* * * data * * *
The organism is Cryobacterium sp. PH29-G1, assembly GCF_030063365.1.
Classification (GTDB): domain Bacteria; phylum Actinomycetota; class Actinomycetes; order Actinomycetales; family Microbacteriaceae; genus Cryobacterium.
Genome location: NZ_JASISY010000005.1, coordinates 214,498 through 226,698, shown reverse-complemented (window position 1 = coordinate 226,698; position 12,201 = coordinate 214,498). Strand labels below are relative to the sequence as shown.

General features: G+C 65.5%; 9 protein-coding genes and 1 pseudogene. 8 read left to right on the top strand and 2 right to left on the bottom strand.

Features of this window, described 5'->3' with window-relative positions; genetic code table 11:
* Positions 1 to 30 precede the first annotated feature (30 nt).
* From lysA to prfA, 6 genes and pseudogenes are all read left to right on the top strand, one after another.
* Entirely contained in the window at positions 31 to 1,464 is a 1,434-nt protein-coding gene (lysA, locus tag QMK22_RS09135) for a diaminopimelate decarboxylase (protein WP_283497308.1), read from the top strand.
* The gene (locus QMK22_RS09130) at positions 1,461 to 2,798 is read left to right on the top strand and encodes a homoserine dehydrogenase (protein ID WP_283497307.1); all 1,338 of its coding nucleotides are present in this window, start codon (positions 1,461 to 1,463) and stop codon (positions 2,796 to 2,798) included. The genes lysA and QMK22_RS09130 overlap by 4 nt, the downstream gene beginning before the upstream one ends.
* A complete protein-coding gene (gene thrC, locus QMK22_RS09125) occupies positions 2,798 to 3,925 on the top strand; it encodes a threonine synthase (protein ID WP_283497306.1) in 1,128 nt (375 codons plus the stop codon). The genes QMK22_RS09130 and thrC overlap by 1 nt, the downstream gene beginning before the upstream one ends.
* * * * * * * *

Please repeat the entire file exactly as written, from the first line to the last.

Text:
The organism is Cryobacterium sp. PH29-G1, assembly GCF_030063365.1.
Classification (GTDB): domain Bacteria; phylum Actinomycetota; class Actinomycetes; order Actinomycetales; family Microbacteriaceae; genus Cryobacterium.
Genome location: NZ_JASISY010000005.1, coordinates 214,498 through 226,698, shown reverse-complemented (window position 1 = coordinate 226,698; position 12,201 = coordinate 214,498). Strand labels below are relative to the sequence as shown.

General features: G+C 65.5%; 9 protein-coding genes and 1 pseudogene. 8 read left to right on the top strand and 2 right to left on the bottom strand.

Features of this window, described 5'->3' with window-relative positions; genetic code table 11:
* Positions 1 to 30 precede the first annotated feature (30 nt).
* From lysA to prfA, 6 genes and pseudogenes are all read left to right on the top strand, one after another.
* Entirely contained in the window at positions 31 to 1,464 is a 1,434-nt protein-coding gene (lysA, locus tag QMK22_RS09135) for a diaminopimelate decarboxylase (protein WP_283497308.1), read from the top strand.
* The gene (locus QMK22_RS09130) at positions 1,461 to 2,798 is read left to right on the top strand and encodes a homoserine dehydrogenase (protein ID WP_283497307.1); all 1,338 of its coding nucleotides are present in this window, start codon (positions 1,461 to 1,463) and stop codon (positions 2,796 to 2,798) included. The genes lysA and QMK22_RS09130 overlap by 4 nt, the downstream gene beginning before the upstream one ends.
* A complete protein-coding gene (gene thrC, locus QMK22_RS09125) occupies positions 2,798 to 3,925 on the top strand; it encodes a threonine synthase (protein ID WP_283497306.1) in 1,128 nt (375 codons plus the stop codon). The genes QMK22_RS09130 and thrC overlap by 1 nt, the downstream gene beginning before the upstream one ends.